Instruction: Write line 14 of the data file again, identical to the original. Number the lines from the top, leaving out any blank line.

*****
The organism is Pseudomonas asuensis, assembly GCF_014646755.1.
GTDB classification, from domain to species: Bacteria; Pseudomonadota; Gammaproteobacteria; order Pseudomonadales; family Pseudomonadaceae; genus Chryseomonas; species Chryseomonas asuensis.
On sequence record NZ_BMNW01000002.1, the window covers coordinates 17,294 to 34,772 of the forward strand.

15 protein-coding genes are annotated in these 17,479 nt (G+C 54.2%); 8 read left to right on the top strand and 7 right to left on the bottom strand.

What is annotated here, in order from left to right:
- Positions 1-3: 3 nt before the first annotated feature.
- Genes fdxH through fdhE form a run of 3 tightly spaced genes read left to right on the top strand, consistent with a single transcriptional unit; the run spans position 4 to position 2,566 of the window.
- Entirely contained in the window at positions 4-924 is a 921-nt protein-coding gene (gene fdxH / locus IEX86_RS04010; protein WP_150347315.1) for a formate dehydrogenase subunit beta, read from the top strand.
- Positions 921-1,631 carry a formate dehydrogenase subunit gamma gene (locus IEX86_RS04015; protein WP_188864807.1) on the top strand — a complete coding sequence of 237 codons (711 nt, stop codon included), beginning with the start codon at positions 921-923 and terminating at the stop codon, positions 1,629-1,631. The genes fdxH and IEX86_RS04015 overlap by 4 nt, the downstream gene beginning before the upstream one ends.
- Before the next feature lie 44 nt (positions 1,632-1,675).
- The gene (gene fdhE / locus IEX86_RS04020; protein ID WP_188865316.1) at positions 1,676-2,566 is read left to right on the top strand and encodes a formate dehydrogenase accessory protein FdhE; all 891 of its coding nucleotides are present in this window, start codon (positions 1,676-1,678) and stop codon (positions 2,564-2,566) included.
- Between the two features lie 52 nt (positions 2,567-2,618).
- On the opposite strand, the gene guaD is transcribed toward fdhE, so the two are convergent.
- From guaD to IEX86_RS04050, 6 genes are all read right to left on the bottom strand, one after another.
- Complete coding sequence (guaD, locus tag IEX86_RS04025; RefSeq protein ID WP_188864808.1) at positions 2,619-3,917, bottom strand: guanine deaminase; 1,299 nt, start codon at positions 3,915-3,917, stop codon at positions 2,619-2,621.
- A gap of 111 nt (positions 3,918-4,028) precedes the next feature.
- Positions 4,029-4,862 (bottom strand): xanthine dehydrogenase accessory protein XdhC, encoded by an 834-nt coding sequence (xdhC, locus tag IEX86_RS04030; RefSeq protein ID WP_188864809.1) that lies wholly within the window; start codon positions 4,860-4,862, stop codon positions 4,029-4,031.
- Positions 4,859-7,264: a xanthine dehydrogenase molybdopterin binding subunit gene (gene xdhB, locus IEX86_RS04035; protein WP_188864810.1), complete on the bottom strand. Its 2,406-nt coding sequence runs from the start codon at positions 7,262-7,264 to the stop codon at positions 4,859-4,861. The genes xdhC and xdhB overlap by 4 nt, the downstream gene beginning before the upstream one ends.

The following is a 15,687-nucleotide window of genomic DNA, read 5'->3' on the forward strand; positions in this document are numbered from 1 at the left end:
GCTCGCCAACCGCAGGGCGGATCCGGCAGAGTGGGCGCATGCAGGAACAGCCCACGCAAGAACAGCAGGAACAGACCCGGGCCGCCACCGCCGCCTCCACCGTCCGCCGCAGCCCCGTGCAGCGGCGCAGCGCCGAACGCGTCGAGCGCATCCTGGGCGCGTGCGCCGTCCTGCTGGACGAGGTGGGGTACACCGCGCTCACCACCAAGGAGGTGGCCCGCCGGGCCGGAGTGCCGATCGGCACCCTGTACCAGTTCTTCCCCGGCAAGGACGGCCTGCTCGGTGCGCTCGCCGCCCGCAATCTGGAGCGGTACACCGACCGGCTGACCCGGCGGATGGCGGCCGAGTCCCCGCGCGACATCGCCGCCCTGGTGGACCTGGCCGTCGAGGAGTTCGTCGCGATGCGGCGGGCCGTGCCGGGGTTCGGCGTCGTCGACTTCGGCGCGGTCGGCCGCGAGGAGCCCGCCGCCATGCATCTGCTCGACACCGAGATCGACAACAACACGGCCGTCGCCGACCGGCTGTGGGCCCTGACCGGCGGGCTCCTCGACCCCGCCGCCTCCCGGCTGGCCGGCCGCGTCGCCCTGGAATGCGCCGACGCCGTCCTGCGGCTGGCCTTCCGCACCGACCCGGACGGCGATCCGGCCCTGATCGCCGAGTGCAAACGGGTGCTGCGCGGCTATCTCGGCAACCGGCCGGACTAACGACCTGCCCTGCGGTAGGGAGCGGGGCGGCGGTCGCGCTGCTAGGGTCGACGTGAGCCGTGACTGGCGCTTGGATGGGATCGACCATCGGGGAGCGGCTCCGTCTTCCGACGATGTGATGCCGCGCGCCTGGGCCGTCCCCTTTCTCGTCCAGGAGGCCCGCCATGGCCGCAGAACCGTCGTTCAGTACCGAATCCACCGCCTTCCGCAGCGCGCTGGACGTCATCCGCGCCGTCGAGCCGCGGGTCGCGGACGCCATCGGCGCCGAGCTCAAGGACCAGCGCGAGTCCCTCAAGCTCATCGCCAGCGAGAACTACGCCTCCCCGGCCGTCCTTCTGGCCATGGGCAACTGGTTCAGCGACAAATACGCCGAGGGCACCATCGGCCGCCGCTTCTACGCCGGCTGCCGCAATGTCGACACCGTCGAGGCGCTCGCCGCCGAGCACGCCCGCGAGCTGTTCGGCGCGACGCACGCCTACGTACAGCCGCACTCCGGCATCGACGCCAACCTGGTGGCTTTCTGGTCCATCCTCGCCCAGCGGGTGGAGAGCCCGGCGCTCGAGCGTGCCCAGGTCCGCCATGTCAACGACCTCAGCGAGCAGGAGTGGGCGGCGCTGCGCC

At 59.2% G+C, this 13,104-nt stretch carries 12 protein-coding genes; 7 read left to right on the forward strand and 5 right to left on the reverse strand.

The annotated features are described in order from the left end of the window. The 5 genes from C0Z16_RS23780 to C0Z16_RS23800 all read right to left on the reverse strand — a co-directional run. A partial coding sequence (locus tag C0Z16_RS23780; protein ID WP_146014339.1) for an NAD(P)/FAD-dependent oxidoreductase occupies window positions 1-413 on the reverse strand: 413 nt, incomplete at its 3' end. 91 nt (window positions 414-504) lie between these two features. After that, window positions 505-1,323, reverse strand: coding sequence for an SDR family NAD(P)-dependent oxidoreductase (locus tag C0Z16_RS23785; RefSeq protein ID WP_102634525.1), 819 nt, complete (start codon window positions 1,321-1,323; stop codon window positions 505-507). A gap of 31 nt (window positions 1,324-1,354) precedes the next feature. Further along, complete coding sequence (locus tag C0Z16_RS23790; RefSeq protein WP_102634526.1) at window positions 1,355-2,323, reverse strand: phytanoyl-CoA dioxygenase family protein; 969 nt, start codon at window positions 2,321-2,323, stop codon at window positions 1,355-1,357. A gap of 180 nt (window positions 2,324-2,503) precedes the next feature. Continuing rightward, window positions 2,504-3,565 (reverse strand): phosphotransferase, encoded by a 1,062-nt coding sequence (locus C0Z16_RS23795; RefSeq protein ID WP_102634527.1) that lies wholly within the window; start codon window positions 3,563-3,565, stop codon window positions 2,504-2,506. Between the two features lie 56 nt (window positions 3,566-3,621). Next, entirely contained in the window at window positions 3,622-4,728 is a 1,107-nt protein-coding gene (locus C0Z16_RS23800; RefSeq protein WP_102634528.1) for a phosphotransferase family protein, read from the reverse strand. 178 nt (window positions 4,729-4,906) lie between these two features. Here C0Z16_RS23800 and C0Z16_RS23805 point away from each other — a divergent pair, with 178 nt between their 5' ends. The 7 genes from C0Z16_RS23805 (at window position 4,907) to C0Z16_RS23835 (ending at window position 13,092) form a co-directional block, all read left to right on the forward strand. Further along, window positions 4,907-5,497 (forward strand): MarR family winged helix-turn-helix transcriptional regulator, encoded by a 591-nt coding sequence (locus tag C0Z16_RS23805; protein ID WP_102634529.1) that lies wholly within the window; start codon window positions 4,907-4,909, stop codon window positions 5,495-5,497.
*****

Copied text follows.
- From guaD to IEX86_RS04050, 6 genes are all read right to left on the bottom strand, one after another.